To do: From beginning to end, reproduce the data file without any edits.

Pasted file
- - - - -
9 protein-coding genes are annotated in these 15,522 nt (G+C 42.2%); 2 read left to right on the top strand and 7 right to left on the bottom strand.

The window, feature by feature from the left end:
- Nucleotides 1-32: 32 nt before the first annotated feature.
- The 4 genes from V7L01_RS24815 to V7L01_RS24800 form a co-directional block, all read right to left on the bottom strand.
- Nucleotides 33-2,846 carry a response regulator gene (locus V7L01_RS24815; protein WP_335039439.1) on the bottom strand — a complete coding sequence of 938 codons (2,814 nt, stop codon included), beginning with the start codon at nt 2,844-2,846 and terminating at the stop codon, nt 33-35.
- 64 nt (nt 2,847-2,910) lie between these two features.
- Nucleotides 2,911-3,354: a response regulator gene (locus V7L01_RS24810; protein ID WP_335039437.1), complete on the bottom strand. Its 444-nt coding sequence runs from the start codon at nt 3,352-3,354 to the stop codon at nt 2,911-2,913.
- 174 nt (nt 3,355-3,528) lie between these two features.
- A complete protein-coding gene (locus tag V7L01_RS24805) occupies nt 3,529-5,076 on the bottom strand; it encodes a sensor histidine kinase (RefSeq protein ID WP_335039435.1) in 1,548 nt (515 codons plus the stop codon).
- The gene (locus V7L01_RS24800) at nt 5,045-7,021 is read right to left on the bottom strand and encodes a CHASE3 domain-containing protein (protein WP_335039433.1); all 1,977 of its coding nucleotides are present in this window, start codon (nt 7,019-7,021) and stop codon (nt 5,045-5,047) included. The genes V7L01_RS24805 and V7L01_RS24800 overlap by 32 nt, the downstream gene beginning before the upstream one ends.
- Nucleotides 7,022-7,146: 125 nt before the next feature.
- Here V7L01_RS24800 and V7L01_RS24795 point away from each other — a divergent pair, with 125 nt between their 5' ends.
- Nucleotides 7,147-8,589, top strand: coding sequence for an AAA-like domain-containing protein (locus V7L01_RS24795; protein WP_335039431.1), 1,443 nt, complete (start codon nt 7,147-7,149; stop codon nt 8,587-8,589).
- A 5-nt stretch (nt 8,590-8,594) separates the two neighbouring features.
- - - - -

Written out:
9 protein-coding genes are annotated in these 15,522 nt (G+C 42.2%); 2 read left to right on the top strand and 7 right to left on the bottom strand.

The window, feature by feature from the left end:
- Nucleotides 1-32: 32 nt before the first annotated feature.
- The 4 genes from V7L01_RS24815 to V7L01_RS24800 form a co-directional block, all read right to left on the bottom strand.
- Nucleotides 33-2,846 carry a response regulator gene (locus V7L01_RS24815; protein WP_335039439.1) on the bottom strand — a complete coding sequence of 938 codons (2,814 nt, stop codon included), beginning with the start codon at nt 2,844-2,846 and terminating at the stop codon, nt 33-35.
- 64 nt (nt 2,847-2,910) lie between these two features.
- Nucleotides 2,911-3,354: a response regulator gene (locus V7L01_RS24810; protein ID WP_335039437.1), complete on the bottom strand. Its 444-nt coding sequence runs from the start codon at nt 3,352-3,354 to the stop codon at nt 2,911-2,913.
- 174 nt (nt 3,355-3,528) lie between these two features.
- A complete protein-coding gene (locus tag V7L01_RS24805) occupies nt 3,529-5,076 on the bottom strand; it encodes a sensor histidine kinase (RefSeq protein ID WP_335039435.1) in 1,548 nt (515 codons plus the stop codon).
- The gene (locus V7L01_RS24800) at nt 5,045-7,021 is read right to left on the bottom strand and encodes a CHASE3 domain-containing protein (protein WP_335039433.1); all 1,977 of its coding nucleotides are present in this window, start codon (nt 7,019-7,021) and stop codon (nt 5,045-5,047) included. The genes V7L01_RS24805 and V7L01_RS24800 overlap by 32 nt, the downstream gene beginning before the upstream one ends.
- Nucleotides 7,022-7,146: 125 nt before the next feature.
- Here V7L01_RS24800 and V7L01_RS24795 point away from each other — a divergent pair, with 125 nt between their 5' ends.
- Nucleotides 7,147-8,589, top strand: coding sequence for an AAA-like domain-containing protein (locus V7L01_RS24795; protein WP_335039431.1), 1,443 nt, complete (start codon nt 7,147-7,149; stop codon nt 8,587-8,589).
- A 5-nt stretch (nt 8,590-8,594) separates the two neighbouring features.